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This condiment—along with the process of making it—is not for the faint of heart. However if you’re up for it, it is absolutely delicious, and you’ll want to put it on everything. It’s great as a dip for raw veggies, slathered on grilled fish and meat, or swirled into yogurts and aiolis. Do be sure to use the freshest garlic you can find: Older garlic tends to result is a very spicy toum. If your toum is too spicy at first, it should mellow out after a couple of days in the fridge.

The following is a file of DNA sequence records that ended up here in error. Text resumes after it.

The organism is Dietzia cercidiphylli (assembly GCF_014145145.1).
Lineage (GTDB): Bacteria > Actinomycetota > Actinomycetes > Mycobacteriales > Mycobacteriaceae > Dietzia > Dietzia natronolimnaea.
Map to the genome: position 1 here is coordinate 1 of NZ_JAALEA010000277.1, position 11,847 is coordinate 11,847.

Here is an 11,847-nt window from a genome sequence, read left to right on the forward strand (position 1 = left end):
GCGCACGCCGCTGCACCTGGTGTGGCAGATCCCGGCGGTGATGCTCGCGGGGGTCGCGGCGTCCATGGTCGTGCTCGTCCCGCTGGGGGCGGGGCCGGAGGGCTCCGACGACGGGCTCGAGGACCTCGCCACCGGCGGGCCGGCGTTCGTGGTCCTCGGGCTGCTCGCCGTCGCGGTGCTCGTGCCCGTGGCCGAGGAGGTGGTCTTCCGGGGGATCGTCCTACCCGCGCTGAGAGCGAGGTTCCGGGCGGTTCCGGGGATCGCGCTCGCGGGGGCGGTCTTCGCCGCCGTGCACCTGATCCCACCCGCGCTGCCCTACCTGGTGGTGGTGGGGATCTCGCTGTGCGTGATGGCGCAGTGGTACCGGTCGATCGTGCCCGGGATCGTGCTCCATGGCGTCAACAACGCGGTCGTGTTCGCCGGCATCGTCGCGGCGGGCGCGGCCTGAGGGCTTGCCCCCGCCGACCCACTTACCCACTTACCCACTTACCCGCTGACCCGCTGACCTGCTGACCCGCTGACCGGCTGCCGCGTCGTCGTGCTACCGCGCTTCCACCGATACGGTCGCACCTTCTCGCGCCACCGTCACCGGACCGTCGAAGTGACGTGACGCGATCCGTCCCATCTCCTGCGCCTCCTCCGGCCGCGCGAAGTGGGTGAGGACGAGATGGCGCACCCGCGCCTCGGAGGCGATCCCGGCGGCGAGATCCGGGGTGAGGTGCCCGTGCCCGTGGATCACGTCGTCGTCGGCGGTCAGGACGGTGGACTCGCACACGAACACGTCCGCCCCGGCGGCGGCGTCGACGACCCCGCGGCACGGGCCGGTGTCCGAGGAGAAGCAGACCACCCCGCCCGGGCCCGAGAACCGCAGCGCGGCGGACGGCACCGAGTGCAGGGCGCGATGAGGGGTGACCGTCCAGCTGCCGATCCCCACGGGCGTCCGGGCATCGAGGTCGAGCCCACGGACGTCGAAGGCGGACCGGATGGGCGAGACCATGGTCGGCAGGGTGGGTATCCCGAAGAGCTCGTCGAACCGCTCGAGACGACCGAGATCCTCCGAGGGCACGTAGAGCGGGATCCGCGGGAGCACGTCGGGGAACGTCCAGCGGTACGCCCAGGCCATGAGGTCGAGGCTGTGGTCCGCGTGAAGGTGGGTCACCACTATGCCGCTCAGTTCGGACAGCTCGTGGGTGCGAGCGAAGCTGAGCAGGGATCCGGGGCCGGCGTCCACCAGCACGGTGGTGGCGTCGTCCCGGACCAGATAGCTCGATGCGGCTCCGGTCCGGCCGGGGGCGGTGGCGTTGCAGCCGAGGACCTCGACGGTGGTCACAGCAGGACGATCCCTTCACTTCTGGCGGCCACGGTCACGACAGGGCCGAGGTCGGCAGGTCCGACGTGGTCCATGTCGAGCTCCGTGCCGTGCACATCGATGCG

1. Pulse garlic in a food processor for 1 to 2 minutes until it’s crushed and finely processed (you might need to scrape down the sides to make sure all the garlic is evenly processed). Then add a little bit of the lemon juice and salt and pulse until everything is incorporated. Very slowly, pour in the sunflower-seed oil while the food processor is running. Every 5 minutes, alternate slowly pouring lemon juice and oil. It should start to emulsify and thicken. Once everything has been added, you can store the toum in an airtight container in the fridge for up to a week.